KJ: 11:22 Right. Well, it would make sense not to. I mean, if other people were going to take a break in August, you’d be good to be the person who wasn’t.
Sarina: 11:31 Yeah. The other thing about what I do specifically is that there are some big summer events and some elbow rubbing and deal making gets done surrounding those things. So I’m more likely to meet vendors and people who can affect my sales platform in the summertime. But, that’s just a weirdness of the way my little corner of the world works.
KJ: 11:59 Right. Well, I feel like some of this is also, just like you were saying, it’s mental. I think we’re all conditioned – we’re back to school whether you have kids or not, and certainly whether you go back to school or not. It feels like a good time for hunkering down, and learning new things, and putting words on the page. It feels like there’s a good block here. We go from September 1st to November 20th or something before your personal life starts, which is kind of sad. It just feels like I’ve got lots of time without surprise obligations.
Sarina: 12:51 Well, those of us with children, it’s really true. I mean, the whole shape of my day changes once everybody goes back to school.
KJ: 12:59 Yeah. And Jess gets out of that because she’s got one child left at home and he is pretty darn independent. I have (well I had) four, one’s in Spain now. But actually he’s perhaps more demanding in Spain than he was while he was here because he’s kind of lonely.
Jess: 13:34 Alright, so when you talk about fresh fall starts, what exactly are you thinking? Do you guys do more goal setting when you go into the fall? We were just talking about this in our home, actually. Because we do goal setting sort of once a season and so we were just actually planning our family dinner because my oldest son’s college is just about to start and right now is a really good time for us to sort of talk about what we all have in mind for the next three months and we like to talk about things we’d like to achieve, that sort of stuff. Do you do the same thing with your writing going into this new season?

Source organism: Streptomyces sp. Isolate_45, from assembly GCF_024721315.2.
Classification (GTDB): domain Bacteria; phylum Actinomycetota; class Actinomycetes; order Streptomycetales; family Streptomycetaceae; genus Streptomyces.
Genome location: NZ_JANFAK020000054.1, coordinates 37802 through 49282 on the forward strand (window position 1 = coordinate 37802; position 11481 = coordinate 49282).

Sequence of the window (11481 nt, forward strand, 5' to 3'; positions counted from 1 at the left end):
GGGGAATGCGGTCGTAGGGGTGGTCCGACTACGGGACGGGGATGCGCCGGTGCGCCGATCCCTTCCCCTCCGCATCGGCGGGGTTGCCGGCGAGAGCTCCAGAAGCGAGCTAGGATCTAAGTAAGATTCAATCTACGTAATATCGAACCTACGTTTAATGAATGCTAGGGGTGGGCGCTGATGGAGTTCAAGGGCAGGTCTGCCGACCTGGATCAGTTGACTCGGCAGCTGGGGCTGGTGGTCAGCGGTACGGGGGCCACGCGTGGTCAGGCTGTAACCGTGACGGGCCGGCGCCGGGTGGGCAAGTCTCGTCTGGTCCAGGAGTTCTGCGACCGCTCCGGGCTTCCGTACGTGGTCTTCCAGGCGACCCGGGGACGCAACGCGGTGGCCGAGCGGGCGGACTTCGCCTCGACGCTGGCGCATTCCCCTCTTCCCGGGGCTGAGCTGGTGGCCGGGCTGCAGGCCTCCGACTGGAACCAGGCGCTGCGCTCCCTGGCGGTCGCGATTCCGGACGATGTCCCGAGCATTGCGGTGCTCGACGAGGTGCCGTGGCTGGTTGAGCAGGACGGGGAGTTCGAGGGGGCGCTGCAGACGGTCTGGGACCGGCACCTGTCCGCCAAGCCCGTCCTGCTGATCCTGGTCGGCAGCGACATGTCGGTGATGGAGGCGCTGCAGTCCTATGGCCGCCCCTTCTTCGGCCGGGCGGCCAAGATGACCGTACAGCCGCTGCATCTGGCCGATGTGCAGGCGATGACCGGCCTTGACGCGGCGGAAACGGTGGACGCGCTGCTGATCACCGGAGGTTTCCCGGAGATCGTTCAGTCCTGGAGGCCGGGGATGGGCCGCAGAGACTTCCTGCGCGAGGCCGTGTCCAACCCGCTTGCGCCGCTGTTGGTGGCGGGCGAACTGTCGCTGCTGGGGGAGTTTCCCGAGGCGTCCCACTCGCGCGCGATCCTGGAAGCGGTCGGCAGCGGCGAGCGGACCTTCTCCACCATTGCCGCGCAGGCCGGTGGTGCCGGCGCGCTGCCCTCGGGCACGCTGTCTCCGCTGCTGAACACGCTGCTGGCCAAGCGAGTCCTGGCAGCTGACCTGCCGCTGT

Sarina: 14:08 Yeah, I definitely do. And honestly, I’ve been trying to find a better way. I spent part of the weekend looking at project management tools on the web, which of course sounds like a giant time sink and it was, but I am having trouble planning longterm because there are so many interconnected deadlines with the way that I produce material and I’m trying to find a tool to help me overcome this.